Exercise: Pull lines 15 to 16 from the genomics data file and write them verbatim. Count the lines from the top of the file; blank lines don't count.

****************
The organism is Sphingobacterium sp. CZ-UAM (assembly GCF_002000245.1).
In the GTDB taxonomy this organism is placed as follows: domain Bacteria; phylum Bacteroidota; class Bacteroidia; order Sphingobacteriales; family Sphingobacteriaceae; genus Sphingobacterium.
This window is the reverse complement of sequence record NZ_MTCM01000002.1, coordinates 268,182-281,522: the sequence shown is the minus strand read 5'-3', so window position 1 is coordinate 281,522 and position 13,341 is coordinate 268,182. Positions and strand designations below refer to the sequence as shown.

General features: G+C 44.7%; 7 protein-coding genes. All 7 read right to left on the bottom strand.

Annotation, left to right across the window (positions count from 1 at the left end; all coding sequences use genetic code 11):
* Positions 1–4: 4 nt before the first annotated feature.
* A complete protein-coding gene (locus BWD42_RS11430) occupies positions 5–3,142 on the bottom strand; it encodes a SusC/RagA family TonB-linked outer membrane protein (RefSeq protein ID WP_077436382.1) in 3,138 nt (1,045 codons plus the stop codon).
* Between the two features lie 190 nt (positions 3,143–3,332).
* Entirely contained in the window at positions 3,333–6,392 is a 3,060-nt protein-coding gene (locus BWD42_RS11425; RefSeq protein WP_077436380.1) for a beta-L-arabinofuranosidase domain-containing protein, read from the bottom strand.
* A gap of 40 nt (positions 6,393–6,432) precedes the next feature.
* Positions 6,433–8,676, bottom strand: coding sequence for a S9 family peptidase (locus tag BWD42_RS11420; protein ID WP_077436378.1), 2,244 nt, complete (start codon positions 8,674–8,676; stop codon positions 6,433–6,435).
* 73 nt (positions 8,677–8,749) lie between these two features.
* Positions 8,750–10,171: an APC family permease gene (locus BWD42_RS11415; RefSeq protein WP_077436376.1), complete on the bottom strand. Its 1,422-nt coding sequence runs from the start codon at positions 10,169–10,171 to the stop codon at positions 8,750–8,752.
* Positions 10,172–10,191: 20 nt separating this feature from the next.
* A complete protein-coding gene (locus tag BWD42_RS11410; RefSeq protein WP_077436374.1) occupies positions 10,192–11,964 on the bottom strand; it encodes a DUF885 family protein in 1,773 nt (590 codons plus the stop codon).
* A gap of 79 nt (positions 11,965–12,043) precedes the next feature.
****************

* A complete protein-coding gene (locus tag BWD42_RS11410; RefSeq protein WP_077436374.1) occupies positions 10,192–11,964 on the bottom strand; it encodes a DUF885 family protein in 1,773 nt (590 codons plus the stop codon).
* A gap of 79 nt (positions 11,965–12,043) precedes the next feature.